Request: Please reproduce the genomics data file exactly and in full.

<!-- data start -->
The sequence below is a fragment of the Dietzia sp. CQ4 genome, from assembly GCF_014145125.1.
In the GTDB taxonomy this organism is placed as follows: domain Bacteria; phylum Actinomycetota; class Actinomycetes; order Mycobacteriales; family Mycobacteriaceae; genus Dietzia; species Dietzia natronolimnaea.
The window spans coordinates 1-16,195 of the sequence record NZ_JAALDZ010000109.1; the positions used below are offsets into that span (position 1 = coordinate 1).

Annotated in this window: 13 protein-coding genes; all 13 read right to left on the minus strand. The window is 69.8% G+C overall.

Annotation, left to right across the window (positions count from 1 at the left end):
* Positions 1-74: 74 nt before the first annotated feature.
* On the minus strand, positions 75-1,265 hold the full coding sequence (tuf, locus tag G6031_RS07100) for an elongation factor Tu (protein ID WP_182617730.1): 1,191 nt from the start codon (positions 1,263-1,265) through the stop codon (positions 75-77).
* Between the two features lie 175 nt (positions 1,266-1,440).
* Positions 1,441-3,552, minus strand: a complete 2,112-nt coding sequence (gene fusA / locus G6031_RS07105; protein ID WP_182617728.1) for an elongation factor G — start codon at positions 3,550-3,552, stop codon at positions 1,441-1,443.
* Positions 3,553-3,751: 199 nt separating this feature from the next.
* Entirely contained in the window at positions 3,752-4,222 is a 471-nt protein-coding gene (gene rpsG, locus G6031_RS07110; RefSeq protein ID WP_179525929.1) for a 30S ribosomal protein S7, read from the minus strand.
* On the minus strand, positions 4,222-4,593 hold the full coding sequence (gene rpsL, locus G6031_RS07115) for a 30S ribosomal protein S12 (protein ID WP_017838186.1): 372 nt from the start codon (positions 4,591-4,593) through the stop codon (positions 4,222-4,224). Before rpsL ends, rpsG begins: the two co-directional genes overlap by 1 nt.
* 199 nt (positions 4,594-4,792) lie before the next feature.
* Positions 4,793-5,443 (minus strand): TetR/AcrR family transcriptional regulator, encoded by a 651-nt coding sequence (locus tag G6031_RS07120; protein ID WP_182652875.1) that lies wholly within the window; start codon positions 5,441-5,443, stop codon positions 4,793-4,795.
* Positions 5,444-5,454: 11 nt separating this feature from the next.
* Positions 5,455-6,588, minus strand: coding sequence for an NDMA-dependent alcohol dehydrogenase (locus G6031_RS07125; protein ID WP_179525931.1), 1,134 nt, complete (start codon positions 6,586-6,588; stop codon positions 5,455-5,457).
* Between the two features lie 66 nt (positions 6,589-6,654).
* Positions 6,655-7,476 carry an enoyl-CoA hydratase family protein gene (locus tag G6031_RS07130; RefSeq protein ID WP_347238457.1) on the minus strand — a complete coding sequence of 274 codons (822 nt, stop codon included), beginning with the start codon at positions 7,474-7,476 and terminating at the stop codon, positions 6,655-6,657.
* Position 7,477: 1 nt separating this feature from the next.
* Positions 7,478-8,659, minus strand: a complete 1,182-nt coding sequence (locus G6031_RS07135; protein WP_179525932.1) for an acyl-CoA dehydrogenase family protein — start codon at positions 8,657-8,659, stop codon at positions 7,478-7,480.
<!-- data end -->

The sequence below is a fragment of the Dietzia sp. CQ4 genome, from assembly GCF_014145125.1.
In the GTDB taxonomy this organism is placed as follows: domain Bacteria; phylum Actinomycetota; class Actinomycetes; order Mycobacteriales; family Mycobacteriaceae; genus Dietzia; species Dietzia natronolimnaea.
The window spans coordinates 1-16,195 of the sequence record NZ_JAALDZ010000109.1; the positions used below are offsets into that span (position 1 = coordinate 1).

Annotated in this window: 13 protein-coding genes; all 13 read right to left on the minus strand. The window is 69.8% G+C overall.

Annotation, left to right across the window (positions count from 1 at the left end):
* Positions 1-74: 74 nt before the first annotated feature.
* On the minus strand, positions 75-1,265 hold the full coding sequence (tuf, locus tag G6031_RS07100) for an elongation factor Tu (protein ID WP_182617730.1): 1,191 nt from the start codon (positions 1,263-1,265) through the stop codon (positions 75-77).
* Between the two features lie 175 nt (positions 1,266-1,440).
* Positions 1,441-3,552, minus strand: a complete 2,112-nt coding sequence (gene fusA / locus G6031_RS07105; protein ID WP_182617728.1) for an elongation factor G — start codon at positions 3,550-3,552, stop codon at positions 1,441-1,443.
* Positions 3,553-3,751: 199 nt separating this feature from the next.
* Entirely contained in the window at positions 3,752-4,222 is a 471-nt protein-coding gene (gene rpsG, locus G6031_RS07110; RefSeq protein ID WP_179525929.1) for a 30S ribosomal protein S7, read from the minus strand.
* On the minus strand, positions 4,222-4,593 hold the full coding sequence (gene rpsL, locus G6031_RS07115) for a 30S ribosomal protein S12 (protein ID WP_017838186.1): 372 nt from the start codon (positions 4,591-4,593) through the stop codon (positions 4,222-4,224). Before rpsL ends, rpsG begins: the two co-directional genes overlap by 1 nt.
* 199 nt (positions 4,594-4,792) lie before the next feature.
* Positions 4,793-5,443 (minus strand): TetR/AcrR family transcriptional regulator, encoded by a 651-nt coding sequence (locus tag G6031_RS07120; protein ID WP_182652875.1) that lies wholly within the window; start codon positions 5,441-5,443, stop codon positions 4,793-4,795.
* Positions 5,444-5,454: 11 nt separating this feature from the next.
* Positions 5,455-6,588, minus strand: coding sequence for an NDMA-dependent alcohol dehydrogenase (locus G6031_RS07125; protein ID WP_179525931.1), 1,134 nt, complete (start codon positions 6,586-6,588; stop codon positions 5,455-5,457).
* Between the two features lie 66 nt (positions 6,589-6,654).
* Positions 6,655-7,476 carry an enoyl-CoA hydratase family protein gene (locus tag G6031_RS07130; RefSeq protein ID WP_347238457.1) on the minus strand — a complete coding sequence of 274 codons (822 nt, stop codon included), beginning with the start codon at positions 7,474-7,476 and terminating at the stop codon, positions 6,655-6,657.
* Position 7,477: 1 nt separating this feature from the next.
* Positions 7,478-8,659, minus strand: a complete 1,182-nt coding sequence (locus G6031_RS07135; protein WP_179525932.1) for an acyl-CoA dehydrogenase family protein — start codon at positions 8,657-8,659, stop codon at positions 7,478-7,480.